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I was impressed how the community promoted the culture, tradition and heritage of bullfighting, and yet changed the future by creating a bloodless bullfight. I am especially impressed this month. I had already decided to write this post today, before I learned about yet another mass shooting in America. Our country is struggling to learn how to keep our traditions and move towards a bloodless society… and yet it can be done.

Maybe we need to learn from Small Town, USA.

Overnight Walk San Francisco

I have been thinking about this post for weeks, and I have wanted to write something organized and transformative about suicide, but sometimes life and stories don’t work that way.

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Earlier this month I attended the American Foundation for Suicide Prevention Out of the Darkness Overnight Walk in San Francisco. I volunteered to photograph the event this time. Three years ago I walked with my two children.

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I don’t know if the camera helps me connect or if it keeps me isolated.

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There are two national walks each year. This year the walks were in San Francisco and Boston. Father’s Day was on the weekend between the two walks. I lost my father to suicide the year I became a father. The last several weeks, I thought about him often, and I thought about what it means to be a father..

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I was surprised this year that I struggled. I struggled to write. I struggled to be grateful on Father’s Day. I probably started struggling in May. Because I did not know why I struggled, I struggled more… but I am not sure if that is the real reason.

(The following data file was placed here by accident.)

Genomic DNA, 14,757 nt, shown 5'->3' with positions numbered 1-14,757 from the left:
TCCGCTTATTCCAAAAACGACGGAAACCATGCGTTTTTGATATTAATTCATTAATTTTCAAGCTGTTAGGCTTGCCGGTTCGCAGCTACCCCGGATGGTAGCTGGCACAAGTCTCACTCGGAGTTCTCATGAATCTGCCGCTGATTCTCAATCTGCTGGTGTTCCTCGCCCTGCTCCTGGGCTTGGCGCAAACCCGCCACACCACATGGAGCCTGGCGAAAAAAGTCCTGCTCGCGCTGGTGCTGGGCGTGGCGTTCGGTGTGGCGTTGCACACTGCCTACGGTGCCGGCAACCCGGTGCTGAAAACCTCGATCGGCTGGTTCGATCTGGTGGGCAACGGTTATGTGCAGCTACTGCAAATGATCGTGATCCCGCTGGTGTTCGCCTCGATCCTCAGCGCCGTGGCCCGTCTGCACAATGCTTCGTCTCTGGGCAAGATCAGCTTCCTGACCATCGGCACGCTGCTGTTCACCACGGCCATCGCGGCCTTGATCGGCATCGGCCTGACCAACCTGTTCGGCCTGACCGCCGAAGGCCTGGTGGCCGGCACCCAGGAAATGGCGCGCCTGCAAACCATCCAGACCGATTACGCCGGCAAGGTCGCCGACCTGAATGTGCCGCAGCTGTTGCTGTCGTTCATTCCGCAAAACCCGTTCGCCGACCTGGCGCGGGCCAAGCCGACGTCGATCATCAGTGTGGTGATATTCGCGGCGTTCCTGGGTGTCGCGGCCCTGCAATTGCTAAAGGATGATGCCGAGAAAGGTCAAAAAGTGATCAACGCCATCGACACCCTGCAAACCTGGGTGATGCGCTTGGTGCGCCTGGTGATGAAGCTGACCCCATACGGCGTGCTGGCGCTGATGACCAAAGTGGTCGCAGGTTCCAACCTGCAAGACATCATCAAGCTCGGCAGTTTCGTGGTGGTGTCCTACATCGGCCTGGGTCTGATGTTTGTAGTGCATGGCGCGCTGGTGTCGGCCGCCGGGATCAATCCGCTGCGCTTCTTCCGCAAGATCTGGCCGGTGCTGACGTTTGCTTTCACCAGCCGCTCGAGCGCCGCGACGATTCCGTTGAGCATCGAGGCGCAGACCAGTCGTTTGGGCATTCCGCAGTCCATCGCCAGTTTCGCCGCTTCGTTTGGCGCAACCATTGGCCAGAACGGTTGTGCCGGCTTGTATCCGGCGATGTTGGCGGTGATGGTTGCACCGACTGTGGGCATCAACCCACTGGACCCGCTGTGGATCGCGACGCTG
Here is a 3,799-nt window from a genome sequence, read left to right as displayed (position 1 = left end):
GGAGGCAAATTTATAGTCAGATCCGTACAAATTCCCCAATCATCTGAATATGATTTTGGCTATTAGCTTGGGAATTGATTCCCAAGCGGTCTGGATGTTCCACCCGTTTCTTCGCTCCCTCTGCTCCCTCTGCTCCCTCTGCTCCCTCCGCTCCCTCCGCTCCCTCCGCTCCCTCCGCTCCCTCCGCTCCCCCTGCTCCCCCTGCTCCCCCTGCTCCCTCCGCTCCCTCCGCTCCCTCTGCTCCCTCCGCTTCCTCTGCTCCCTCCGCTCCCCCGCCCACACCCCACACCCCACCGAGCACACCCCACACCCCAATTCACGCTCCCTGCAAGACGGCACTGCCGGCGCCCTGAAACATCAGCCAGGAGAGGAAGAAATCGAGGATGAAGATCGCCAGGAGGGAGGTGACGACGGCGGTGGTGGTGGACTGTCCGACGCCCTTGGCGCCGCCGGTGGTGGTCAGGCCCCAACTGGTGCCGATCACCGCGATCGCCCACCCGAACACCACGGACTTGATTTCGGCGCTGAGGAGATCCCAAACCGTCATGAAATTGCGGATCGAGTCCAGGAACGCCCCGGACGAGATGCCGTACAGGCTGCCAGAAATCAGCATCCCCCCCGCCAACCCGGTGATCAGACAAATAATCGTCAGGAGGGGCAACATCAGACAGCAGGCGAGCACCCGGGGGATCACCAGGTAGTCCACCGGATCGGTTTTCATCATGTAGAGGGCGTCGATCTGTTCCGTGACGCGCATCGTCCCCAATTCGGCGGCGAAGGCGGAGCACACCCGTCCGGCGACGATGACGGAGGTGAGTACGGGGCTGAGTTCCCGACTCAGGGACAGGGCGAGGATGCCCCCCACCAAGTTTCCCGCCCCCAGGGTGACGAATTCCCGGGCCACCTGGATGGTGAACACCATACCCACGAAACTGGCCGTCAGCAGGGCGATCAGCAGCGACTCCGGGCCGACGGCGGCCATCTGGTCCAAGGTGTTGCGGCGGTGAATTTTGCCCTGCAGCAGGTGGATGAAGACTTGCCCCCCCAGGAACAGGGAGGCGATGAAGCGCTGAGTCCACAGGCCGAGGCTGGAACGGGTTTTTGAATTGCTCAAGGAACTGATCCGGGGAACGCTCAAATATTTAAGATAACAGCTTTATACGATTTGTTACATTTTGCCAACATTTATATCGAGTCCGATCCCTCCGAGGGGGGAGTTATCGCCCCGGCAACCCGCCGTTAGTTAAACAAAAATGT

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I have met many friends through this journey. I can often connect quickly with people who have experienced this type of loss. I am more comfortable when I am in the company of fellow travelers, even though it reminds me that I often live in a culture that does not deal well with all of the stages of grief.

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I took some good photos, but the connections were more important… as much for me for the other people.

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Ten years after my father died, I spent the day mindful of the anniversary. When I wrote about the experience, I became grateful. I wanted to write something similar this time.

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On May 10th, I wanted to attend a concert in San Francisco, but I was afraid. I was afraid to walk the same streets that I walked when I wrote this post in 2013. I wasn’t afraid of the streets. More recently, I became afraid to express myself. I thought that I would be reminded of being too vulnerable.

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A few years ago, I had been more brave, but I also had more to say.

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One of these days, I will have more to say again. Maybe it will be something profound. Until then, I will keep showing up. I will find safe people and be a safe person for others.

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… and leave some things unfinished.

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and here is the photo gallery from the overnight.

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NOTE: I edited this post in July. It wasn’t as bad as I thought, but it wasn’t that good either.